Gov. Parson sets tight deadline for Missouri Medicaid funding fix

Missouri Gov. Mike Parson conducts his daily coronavirus briefing from the doorway of his...
Missouri Gov. Mike Parson conducts his daily coronavirus briefing from the doorway of his office inside the state Capitol Monday, April 27, 2020, in Jefferson City, Mo. Parson announced he will lift some restrictions put in place to slow the spread of COVID-19 and allow the reopening of some businesses and other activities starting on May 4. (AP Photo/Jeff Roberson)(KY3)
Updated: Jun. 21, 2021 at 7:59 PM CDT
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JEFFERSON CITY, Mo. (AP) — Missouri Gov. Mike Parson on Monday set a tight deadline for lawmakers to work out a deal on a critical piece of Medicaid funding.

If lawmakers can’t find a solution by noon Tuesday, Parson said he’ll cut $722 million from the state budget July 1. That includes close to $182 million in state funding and would hit programs ranging from K-12 school busing to nursing home care.

“The implications of this are huge,” Parson said.

At issue is a tax on hospitals and other medical providers that’s used to drawn down federal Medicaid funding. Parson said without the tax, the state face a nearly $1.4 billion funding gap over the next two years.

The tax now is tangled in an effort by some anti-abortion lawmakers to ban Medicaid coverage for some contraceptives. Those lawmakers are trying to attach the ban to the tax.

During the legislative session that ended May 14, lawmakers proposed banning Medicaid coverage for “any drug or device approved by the federal Food and Drug Administration that may cause the destruction of or prevent the implantation of, an unborn child.”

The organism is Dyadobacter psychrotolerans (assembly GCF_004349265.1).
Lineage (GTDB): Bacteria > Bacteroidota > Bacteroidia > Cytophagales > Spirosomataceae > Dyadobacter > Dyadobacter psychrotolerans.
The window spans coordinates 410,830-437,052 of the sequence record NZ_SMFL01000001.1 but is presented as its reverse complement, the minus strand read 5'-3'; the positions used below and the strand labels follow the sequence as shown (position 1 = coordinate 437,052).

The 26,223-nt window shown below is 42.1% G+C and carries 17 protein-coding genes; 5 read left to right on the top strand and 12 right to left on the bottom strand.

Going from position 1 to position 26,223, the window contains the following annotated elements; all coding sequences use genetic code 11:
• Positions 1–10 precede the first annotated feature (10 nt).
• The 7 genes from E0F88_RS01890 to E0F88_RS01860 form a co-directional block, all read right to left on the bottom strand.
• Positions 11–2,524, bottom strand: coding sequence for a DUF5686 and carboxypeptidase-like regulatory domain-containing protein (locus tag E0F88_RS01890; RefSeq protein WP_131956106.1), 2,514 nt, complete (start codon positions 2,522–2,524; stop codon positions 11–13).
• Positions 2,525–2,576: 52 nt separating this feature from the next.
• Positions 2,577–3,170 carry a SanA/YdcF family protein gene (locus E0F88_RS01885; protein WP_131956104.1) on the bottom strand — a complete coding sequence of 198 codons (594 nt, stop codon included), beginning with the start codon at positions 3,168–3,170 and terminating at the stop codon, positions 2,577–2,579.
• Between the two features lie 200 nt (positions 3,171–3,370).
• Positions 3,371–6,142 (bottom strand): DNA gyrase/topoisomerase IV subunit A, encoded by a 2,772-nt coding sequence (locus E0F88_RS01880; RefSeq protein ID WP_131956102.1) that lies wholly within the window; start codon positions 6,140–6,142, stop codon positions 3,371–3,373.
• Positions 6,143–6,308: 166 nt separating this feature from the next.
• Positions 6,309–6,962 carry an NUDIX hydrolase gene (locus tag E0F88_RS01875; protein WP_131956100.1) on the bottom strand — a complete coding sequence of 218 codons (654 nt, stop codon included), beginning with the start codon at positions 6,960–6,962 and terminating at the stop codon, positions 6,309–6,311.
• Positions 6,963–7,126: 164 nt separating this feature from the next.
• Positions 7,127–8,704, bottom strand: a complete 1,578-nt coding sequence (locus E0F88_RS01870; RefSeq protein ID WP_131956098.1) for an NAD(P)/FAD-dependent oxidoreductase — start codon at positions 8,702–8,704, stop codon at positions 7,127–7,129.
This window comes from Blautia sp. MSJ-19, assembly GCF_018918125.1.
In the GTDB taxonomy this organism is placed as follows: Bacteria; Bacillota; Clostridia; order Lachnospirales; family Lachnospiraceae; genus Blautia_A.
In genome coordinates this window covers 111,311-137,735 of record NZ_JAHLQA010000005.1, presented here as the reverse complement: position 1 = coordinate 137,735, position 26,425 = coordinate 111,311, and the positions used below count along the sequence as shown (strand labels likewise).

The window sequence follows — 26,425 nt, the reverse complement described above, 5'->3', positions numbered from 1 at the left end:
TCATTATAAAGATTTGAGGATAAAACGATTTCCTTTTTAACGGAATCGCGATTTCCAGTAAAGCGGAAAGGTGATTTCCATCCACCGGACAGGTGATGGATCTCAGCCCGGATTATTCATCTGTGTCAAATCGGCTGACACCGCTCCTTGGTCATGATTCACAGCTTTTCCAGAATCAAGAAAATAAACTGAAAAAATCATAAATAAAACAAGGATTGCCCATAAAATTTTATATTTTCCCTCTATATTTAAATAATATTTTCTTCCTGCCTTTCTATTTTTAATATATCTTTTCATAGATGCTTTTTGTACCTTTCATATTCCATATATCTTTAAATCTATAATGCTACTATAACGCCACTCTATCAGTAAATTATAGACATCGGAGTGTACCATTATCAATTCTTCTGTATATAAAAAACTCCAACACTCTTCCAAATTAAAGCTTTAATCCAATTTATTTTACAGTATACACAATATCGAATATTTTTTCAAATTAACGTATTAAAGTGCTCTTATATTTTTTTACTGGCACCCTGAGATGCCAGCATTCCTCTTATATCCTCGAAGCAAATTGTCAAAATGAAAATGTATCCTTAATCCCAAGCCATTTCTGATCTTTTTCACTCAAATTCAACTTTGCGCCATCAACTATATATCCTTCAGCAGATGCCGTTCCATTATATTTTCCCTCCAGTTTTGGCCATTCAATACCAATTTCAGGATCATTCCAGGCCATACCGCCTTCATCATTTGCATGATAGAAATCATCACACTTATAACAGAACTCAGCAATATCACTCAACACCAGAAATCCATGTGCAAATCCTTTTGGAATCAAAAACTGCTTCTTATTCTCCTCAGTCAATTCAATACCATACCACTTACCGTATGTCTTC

Fighting over the proposed ban derailed a bill that would have extended medical providers tax. Without an extension, the tax will expire Sept. 30.

Parson wants to call lawmakers back to work sometime before July 1 — the start of the new budget year in Missouri — to reauthorize the tax.

He has delayed doing so to give lawmakers time to hash out an agreement, but time is running out. Parson said legislators need at least five days to pass a bill, prompting him to set the Tuesday deadline so there’s enough time to pass legislation before July 1.

Parson’s planned cuts include $166 million for developmental disability caregiving, $88 million for nursing homes, and $20 million that was set to pay for school busing.

The potential budget crisis comes when Missouri should be flush with cash. Net revenues for the year were up 25% as of Friday compared to the same time last year. The state was up more than $2 billion compared to the year before.

The dispute is separate from a lawsuit over extending Medicaid coverage to some of those currently ineligible. Voters approved the expansion in November 2020, but lawmakers this year refused to fund it. The case was heard in a Cole County court Monday, and a ruling is expected within days.

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